The managerial grid model (1964), developed by Robert Blake and Jane Mouton, is a behavioral leadership model. The model is an excellent way to map out different leadership styles, and an excellent way to evaluate the leadership performed by leaders and managers.
This model identifies five different leadership styles based on the concern for people and the concern for production. It is important to remember that none of the concerns are right or wrong, and the concerns are ideally balanced to the respective situational context of leadership. The model is graphically illustrated at the end of the article.
Concern for People relates to the degree to which a leader considers needs of employees and team members before deciding how to accomplish a task. A high degree of concern could be coupled to a more democratic leadership style, whereas a low concern for people could be coupled to an autocratic leadership style.
Concern for Production relates to the degree to which a leader emphasizes production effectiveness and efficiency when deciding how best to accomplish tasks.
By charting the position in the grid it is possible to diagnose which leadership style is being performed, and to evaluate the appropriateness of the style of leadership.
The five different leadership styles found in the managerial grid are presented below:
Country Club Leadership - High Concern for People/Low Concern for Production
A country club leader is mostly concerned about the needs and feelings of his/her employees or team members. This leader probably supposes that members of the organization will work hard if the feel happy and secure. However, production may suffer under this leadership style, and the effectiveness of the organization may suffer due to a lack of direct supervision and control.
Produce or Perish Leadership - High Concern for Production/Low Concern for People
A produce or perish leader is very concerned about production effectiveness, and probably sees workers as means to achieve great results. This leader also sees workforce needs as secondary to the need of a productive and efficient workplace. He/She might have very strict and autocratic work rules, and perhaps views punishment as the best motivational force.
Impoverished Leadership - Low Concern for Production/ Low Concern for People
This leader is very ineffective. The leader has neither a high regard for creating efficient systems or rules to structure work processes, nor for creating a motivated or satisfied work environment. The result of this leadership style could be a highly disorganized workplace with low satisfaction and motivation.
Middle of the Road Leadership - Medium Concern for Production/Medium Concern for People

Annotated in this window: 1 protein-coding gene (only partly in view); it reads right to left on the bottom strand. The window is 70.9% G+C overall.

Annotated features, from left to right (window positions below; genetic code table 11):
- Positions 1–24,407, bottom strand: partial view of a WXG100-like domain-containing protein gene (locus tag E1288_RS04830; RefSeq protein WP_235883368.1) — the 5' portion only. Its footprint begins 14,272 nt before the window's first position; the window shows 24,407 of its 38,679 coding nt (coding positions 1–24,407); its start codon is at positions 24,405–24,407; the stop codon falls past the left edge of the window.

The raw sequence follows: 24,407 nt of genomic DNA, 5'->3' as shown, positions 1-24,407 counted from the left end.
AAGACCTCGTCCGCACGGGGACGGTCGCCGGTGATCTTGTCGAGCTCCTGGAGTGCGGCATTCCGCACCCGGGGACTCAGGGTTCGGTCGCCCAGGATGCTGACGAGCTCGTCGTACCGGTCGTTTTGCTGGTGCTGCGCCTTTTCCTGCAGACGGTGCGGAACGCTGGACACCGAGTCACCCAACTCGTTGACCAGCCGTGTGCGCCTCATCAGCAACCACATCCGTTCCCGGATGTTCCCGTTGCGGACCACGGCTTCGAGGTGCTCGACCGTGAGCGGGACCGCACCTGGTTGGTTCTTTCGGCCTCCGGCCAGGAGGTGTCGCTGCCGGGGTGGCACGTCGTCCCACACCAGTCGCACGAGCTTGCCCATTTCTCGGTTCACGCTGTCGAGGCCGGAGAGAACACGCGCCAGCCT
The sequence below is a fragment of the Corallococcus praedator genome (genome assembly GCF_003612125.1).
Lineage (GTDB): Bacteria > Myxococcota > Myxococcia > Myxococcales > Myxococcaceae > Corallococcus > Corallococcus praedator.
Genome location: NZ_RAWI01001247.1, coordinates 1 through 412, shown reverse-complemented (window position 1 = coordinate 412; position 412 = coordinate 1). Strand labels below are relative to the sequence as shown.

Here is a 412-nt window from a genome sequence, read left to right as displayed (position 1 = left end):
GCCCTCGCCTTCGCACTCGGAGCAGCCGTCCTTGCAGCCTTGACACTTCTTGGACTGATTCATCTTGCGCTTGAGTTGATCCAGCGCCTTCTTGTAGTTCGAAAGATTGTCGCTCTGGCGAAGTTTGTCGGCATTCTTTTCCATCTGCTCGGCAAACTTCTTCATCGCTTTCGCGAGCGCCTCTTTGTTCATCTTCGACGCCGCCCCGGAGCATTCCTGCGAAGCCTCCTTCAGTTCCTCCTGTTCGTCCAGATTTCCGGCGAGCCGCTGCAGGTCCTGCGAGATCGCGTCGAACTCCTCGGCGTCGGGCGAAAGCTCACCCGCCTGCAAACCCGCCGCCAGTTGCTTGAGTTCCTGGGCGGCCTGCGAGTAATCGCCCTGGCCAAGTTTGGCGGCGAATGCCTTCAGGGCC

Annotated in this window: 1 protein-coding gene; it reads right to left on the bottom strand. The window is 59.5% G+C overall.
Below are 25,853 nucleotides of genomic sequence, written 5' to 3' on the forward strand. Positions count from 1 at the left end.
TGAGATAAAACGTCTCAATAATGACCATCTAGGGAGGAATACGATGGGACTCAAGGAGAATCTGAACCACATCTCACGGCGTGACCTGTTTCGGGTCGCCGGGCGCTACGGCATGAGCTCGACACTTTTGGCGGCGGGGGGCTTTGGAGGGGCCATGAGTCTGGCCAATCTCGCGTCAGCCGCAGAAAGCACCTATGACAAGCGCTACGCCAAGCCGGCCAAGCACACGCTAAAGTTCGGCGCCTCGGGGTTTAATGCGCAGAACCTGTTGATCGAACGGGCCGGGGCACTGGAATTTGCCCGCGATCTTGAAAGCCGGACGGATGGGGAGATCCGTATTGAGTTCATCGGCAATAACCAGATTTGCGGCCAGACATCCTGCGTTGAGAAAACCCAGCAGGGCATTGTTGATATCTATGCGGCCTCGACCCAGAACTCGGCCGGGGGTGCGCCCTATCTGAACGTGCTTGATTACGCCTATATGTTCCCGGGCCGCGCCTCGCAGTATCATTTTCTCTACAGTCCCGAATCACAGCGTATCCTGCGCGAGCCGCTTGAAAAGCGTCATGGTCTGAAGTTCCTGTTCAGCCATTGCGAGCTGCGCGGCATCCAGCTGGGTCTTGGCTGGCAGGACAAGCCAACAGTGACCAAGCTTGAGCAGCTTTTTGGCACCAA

This style tries to balance the two competing concerns. It tries to compromise different needs, and may seem as a great solution. However, when compromising, leaders risk that neither the concern for people nor the concern for production is fully met. This may lead to average performance, where top results may not be achieved. Workers may end up moderately motivated and satisfied, and production may only become moderately effective.
Team Leadership - High Concern for Production/High Concern for People
According to the Blake Mouton model, this is the best and most effective leadership style. These leaders both stress the importance of workforce needs and production needs. This leader manages to engulf workers into the importance of production efficiency, and manages to motivate employees. This creates an atmosphere of team spirit, where each team member is highly motivated and satisfied, which commits the worker to work hard and increase productivity.
Use of the managerial grid
Firstly, leaders should plot their own style into the managerial grid, and diagnose which leadership style they are conducting. Secondly, leaders can evaluate their leadership style, and assess if they could improve their leadership style in some way. Thirdly, leaders should put their leadership style into the respective situational context, and try to balance their leadership style to the needs found in the organization. The team leadership style may not be best in all situations, and some situations, like e.g. and economic crisis, might call for an entirely different style like e.g. a produce or perish leadership style.
Leaders must therefore analyze which leadership style is called for, and afterwards analyze whether or not they conduct the most appropriate style. This analysis is therefore based on the different contingencies facing an organization, and leaders may use the knowledge from Contingency Theory or the PESTEL Framework to analyze which leadership styles are most appropriate for the viability of the organization.